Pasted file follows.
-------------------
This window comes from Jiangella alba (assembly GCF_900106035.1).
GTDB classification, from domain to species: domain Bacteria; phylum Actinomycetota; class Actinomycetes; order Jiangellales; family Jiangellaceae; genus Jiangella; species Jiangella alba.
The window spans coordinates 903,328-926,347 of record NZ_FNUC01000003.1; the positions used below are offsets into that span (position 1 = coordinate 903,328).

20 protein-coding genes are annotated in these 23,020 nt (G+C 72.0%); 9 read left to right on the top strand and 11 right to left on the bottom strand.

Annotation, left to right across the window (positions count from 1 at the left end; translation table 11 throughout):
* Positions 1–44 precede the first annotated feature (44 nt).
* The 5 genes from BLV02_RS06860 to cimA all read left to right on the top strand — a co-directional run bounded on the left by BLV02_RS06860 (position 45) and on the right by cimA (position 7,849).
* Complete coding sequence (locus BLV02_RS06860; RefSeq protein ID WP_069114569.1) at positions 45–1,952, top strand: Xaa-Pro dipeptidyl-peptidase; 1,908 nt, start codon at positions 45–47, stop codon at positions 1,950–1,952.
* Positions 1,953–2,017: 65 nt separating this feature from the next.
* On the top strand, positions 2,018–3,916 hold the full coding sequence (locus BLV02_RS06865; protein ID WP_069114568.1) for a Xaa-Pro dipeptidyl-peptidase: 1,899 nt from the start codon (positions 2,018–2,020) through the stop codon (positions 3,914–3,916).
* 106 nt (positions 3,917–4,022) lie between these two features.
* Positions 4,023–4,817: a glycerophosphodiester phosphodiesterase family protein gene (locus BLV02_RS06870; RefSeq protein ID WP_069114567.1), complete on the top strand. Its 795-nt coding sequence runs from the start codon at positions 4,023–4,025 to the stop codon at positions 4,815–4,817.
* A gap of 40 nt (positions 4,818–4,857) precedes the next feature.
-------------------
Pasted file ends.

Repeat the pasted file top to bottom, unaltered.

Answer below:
This window comes from Jiangella alba (assembly GCF_900106035.1).
GTDB classification, from domain to species: domain Bacteria; phylum Actinomycetota; class Actinomycetes; order Jiangellales; family Jiangellaceae; genus Jiangella; species Jiangella alba.
The window spans coordinates 903,328-926,347 of record NZ_FNUC01000003.1; the positions used below are offsets into that span (position 1 = coordinate 903,328).

20 protein-coding genes are annotated in these 23,020 nt (G+C 72.0%); 9 read left to right on the top strand and 11 right to left on the bottom strand.

Annotation, left to right across the window (positions count from 1 at the left end; translation table 11 throughout):
* Positions 1–44 precede the first annotated feature (44 nt).
* The 5 genes from BLV02_RS06860 to cimA all read left to right on the top strand — a co-directional run bounded on the left by BLV02_RS06860 (position 45) and on the right by cimA (position 7,849).
* Complete coding sequence (locus BLV02_RS06860; RefSeq protein ID WP_069114569.1) at positions 45–1,952, top strand: Xaa-Pro dipeptidyl-peptidase; 1,908 nt, start codon at positions 45–47, stop codon at positions 1,950–1,952.
* Positions 1,953–2,017: 65 nt separating this feature from the next.
* On the top strand, positions 2,018–3,916 hold the full coding sequence (locus BLV02_RS06865; protein ID WP_069114568.1) for a Xaa-Pro dipeptidyl-peptidase: 1,899 nt from the start codon (positions 2,018–2,020) through the stop codon (positions 3,914–3,916).
* 106 nt (positions 3,917–4,022) lie between these two features.
* Positions 4,023–4,817: a glycerophosphodiester phosphodiesterase family protein gene (locus BLV02_RS06870; RefSeq protein ID WP_069114567.1), complete on the top strand. Its 795-nt coding sequence runs from the start codon at positions 4,023–4,025 to the stop codon at positions 4,815–4,817.
* A gap of 40 nt (positions 4,818–4,857) precedes the next feature.